A woman believed to be the oldest person in the world and born in the 19th century has died at a reported age of 124.
Francisca Susano, who was Filipino, died on Monday night at her home in the town of Kabankalan, in Negros Occidental.
Local government officials have claimed the supercentenarian was the world’s last surviving person born in the 19th century.
Ms Susano, who was affectionately known as Lola Iska, was born on September 11, 1897, according to official documents.
This would have made her just one year old when the Spanish relinquished reign over the Philippines.
Her birth year was also the same year the ice cream scoop was invented and Marconi sent over the first ever radio transmission across the sea.
According to city public information officer Jake Carlyne Gonzales, Lola’s cause of death is yet to be determined.
Mr Gonzales told CNN Philippines that she would be tested for Covid, but she was not thought to have suffered from any symptoms of the illness.
Lola’s age, which had broken records by surpassing the previous world’s oldest by three years, has been confirmed by local officials, though she died before the claim was independently verified.
Jeanne Calment, who died in 1997 at the age of 122, is the current world record holder for oldest person to have ever lived.
The Guinness World Records was believed to still have been examining documents needed for her to be officially declared as world’s oldest person, as recently as September.
The City Government of Kabankalan said on Facebook that it was with “sadness in our heart” that they received the news their beloved Lola Francisca Susano passed away early on Monday evening.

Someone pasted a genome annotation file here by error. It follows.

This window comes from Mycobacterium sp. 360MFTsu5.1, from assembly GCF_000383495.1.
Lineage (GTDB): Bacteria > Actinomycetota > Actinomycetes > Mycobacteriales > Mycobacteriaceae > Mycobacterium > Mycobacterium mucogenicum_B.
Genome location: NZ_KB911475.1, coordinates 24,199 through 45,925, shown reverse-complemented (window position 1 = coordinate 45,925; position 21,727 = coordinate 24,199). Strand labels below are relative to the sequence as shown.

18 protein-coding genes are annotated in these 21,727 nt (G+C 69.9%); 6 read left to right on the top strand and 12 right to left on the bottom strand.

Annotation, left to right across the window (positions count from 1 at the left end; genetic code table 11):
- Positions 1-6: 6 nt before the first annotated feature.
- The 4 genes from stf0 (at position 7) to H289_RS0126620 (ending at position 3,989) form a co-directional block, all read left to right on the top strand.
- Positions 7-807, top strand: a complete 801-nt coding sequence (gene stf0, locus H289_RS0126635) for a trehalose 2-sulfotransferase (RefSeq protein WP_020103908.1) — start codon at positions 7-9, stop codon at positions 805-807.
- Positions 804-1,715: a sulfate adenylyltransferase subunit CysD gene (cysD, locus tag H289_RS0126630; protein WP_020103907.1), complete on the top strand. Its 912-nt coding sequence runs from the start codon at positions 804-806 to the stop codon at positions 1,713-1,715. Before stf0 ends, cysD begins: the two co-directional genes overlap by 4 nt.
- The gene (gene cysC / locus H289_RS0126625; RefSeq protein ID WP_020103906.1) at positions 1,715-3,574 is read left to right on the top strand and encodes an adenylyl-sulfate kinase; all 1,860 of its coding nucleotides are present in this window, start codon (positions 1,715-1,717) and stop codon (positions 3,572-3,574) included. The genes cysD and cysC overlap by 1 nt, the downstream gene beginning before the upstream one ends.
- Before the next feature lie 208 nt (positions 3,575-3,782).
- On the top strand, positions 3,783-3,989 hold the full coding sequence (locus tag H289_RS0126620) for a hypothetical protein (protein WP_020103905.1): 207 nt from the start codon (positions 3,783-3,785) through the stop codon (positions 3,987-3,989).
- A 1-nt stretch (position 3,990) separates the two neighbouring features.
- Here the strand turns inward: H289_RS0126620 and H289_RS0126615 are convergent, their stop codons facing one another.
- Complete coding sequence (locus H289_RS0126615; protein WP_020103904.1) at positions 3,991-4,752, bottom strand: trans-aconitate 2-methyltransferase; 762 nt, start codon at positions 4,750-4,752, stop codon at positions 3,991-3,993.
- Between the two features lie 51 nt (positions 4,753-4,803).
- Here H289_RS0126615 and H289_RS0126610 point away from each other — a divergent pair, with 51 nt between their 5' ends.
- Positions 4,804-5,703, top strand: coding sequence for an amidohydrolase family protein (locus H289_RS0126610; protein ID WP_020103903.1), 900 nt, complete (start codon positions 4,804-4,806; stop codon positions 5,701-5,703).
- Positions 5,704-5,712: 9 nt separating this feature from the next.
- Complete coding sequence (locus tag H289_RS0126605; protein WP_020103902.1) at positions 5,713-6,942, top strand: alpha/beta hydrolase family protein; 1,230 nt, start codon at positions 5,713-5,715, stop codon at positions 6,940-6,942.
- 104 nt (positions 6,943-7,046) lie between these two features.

“Lola Iska is considered the oldest person in Negros Occidental and the Philippines,” the statement read.
“Mayor Pedro Zayco, Vice Mayor Raul Rivera and all city officials as well as all the people of Kabankalan City condoles and prays with the family of Lola Iska in their period of bereavement.
“Lola Iska will always remain as our inspiration and pride.”
According to Sun Online reports, the secret to her long life was believed to include a diet mainly consisting of vegetables and a little meat with no pork.
Lola also credited an alcohol-free lifestyle as helping her longevity.
While Lola’s hometown seems convinced that she is the new official record holder, the family of another man who died aged 127 have also called on the Guinness World Records to crown him the oldest person who ever lived.
Natabay Tinsiew, died in a remote village called Azefa, in Eritrea, Africa, in late September.
In the days after his death, his family called the world record-keepers to ask them to officially recognise him as the oldest person to have ever lived.
Zere Natabay, Mr Natabay’s grandson, claims he has spoken with Guinness and provided official documents to prove the year of his granddad’s birth.
A birth certificate from Mr Natabay’s church as a child show the year of his baptism as 1894.
His family claim the remoteness of his village resulted in a late baptism – 10 years after his birth when a priest finally visited.
The family are waiting for Guinness to tell them they have validated Mr Natabay’s documents.